Leviticus 13:30

30 the priest is to examine the sore, and if it appears to be more than skin deep and the hair in it is yellow and thin, the priest shall pronounce them unclean; it is a defiling skin disease on the head or chin.

Read Leviticus 13:30 Using Other Translations

Then the priest shall see the plague: and, behold, if it be in sight deeper than the skin; and there be in it a yellow thin hair; then the priest shall pronounce him unclean: it is a dry scall, even a leprosy upon the head or beard.
the priest shall examine the disease. And if it appears deeper than the skin, and the hair in it is yellow and thin, then the priest shall pronounce him unclean. It is an itch, a leprous disease of the head or the beard.
the priest must examine it. If he finds it is more than skin-deep and has fine yellow hair on it, the priest must pronounce the person ceremonially unclean. It is a scabby sore of the head or chin.

What does Leviticus 13:30 mean?

John Gill's Exposition of the Bible
Leviticus 13:30

Then the priest shall see the plague
The person on whom it is shall come or be brought unto him; and he shall look upon it and examine it: and, behold, if it [be] in sight deeper than the skin;
which is always one sign of leprosy; [and there be] in it a yellow thin hair;
like the appearance of thin gold, as the Targum of Jonathan; for, as Ben Gersom says, its colour is the colour of gold; and it is called thin in this place, because short and soft, and not when it is long and small; and so it is said, scabs make unclean in two weeks, and by two signs, by thin yellow hair, and by spreading, by yellow hair, small, soft, and short F20: now this is to be understood, not of hair that is naturally of a yellow or gold colour, as is the hair of the head and beard of some persons, but of hair changed into this colour through the force of the disease; and so Jarchi interprets it, black hair turned yellow; in other parts of the body, hair turned white was a sign of leprosy, but here that which was turned yellow or golden coloured: Aben Ezra observes, that the colour expressed by this word is, in the Ishmaelitish or Arabic language, the next to the white colour: then the priest shall pronounce him unclean;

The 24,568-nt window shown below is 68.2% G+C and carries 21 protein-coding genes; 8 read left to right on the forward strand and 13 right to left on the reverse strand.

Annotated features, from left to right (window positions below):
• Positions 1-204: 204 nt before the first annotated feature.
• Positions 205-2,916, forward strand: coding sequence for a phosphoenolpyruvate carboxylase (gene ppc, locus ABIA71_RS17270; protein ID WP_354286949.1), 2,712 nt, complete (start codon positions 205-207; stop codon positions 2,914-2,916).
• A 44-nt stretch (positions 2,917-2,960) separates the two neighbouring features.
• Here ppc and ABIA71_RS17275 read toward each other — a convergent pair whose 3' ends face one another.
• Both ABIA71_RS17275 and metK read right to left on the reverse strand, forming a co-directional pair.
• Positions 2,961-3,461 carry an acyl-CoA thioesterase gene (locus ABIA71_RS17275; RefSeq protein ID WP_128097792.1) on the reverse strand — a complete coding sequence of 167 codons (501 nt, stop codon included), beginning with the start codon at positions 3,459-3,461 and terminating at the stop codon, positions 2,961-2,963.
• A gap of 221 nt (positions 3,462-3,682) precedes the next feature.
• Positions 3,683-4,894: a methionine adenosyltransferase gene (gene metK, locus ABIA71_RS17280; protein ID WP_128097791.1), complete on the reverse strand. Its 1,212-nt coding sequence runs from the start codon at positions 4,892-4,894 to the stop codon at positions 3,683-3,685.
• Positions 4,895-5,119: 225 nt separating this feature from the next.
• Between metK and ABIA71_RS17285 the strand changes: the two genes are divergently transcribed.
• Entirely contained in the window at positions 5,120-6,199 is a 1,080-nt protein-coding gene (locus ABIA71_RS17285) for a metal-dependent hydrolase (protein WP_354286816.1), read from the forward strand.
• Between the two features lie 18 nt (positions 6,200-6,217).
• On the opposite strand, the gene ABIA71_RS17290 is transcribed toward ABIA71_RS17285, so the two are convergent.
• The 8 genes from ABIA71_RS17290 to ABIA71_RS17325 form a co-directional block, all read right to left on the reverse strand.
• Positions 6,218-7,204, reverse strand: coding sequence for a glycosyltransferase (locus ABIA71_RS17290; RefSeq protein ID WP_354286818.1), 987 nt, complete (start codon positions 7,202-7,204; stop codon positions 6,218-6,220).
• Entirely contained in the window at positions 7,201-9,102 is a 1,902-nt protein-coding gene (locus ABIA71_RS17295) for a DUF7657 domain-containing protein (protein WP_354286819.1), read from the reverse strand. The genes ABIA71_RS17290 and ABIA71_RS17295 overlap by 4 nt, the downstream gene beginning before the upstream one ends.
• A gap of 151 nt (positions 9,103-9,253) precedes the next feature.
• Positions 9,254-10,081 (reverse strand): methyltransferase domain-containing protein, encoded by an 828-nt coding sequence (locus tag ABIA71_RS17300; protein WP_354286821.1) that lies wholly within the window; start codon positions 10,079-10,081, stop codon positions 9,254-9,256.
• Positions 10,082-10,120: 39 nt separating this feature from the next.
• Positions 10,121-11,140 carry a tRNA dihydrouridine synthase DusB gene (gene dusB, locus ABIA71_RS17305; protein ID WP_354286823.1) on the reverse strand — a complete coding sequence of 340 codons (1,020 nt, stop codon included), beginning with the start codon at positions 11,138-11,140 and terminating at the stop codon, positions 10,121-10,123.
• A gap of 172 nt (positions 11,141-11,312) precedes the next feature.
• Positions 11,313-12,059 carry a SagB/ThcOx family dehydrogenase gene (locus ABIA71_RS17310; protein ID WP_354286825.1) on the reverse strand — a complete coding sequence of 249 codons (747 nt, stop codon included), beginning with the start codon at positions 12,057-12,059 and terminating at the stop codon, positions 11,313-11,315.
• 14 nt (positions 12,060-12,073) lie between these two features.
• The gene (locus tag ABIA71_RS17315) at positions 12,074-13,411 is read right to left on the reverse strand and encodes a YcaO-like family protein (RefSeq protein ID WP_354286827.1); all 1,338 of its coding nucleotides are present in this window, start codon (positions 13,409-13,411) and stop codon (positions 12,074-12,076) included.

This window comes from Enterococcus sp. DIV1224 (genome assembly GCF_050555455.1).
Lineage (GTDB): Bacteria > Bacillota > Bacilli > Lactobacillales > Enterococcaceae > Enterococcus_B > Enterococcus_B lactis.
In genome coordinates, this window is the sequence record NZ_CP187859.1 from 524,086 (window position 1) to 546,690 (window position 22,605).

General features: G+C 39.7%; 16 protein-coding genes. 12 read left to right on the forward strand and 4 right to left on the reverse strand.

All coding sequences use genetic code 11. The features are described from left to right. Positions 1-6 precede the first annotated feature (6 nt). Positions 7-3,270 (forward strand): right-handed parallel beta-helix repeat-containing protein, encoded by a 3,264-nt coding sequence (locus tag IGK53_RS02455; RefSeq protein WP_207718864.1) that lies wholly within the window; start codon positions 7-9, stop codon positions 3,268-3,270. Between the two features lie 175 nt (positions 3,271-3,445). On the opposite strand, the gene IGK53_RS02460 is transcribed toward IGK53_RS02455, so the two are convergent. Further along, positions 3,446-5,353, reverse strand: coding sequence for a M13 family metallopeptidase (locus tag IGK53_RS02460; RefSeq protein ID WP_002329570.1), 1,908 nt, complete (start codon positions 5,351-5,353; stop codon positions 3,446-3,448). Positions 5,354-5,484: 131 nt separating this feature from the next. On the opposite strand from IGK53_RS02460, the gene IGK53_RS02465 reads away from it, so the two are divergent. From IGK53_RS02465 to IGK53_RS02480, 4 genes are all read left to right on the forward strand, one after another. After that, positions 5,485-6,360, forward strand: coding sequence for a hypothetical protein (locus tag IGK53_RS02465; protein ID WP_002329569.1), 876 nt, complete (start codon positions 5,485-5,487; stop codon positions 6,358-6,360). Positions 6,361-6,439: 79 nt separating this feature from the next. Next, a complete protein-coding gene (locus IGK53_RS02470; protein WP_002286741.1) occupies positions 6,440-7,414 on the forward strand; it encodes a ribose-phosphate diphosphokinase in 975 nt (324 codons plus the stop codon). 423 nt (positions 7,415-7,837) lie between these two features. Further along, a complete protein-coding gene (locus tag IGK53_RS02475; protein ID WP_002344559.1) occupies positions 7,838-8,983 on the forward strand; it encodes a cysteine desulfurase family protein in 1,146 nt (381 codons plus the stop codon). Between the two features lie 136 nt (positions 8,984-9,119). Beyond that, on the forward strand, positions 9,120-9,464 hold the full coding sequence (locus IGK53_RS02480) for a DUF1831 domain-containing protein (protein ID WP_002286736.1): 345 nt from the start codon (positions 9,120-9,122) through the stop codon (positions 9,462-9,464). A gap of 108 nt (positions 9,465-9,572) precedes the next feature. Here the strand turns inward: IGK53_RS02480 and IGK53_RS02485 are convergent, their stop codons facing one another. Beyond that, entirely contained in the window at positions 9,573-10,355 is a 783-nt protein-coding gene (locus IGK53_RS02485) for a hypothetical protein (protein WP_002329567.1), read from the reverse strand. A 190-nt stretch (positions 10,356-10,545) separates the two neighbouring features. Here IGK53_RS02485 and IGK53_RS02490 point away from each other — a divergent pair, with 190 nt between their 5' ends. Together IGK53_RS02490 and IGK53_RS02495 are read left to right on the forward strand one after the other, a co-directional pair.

declare him a leper, and unfit for company, and order him to do and have done for him the things after expressed, as required in such a case: it [is] a dry scall;
or "wound", as the Septuagint version; "nethek", which is the word here used, Jarchi says, is the name of a plague that is in the place of hair, or where that grows; it has its name from plucking up; for there the hair is plucked away, as Aben Ezra and Ben Gersom note: [even] a leprosy upon the head or beard;
as the head is the seat of knowledge, and the beard a sign of manhood, and of a man's being arrived to years of discretion; when wisdom and prudence are expected in him; this sort of leprosy may be an emblem of errors in judgment, of false doctrines and heresies imbibed by persons, which eat as doth a canker, and are in themselves damnable, and bring ruin and destruction on teachers and hearers, unless recovered from them by the grace of God.


FOOTNOTES:

F20 Negaim, c. 10. sect. 1.
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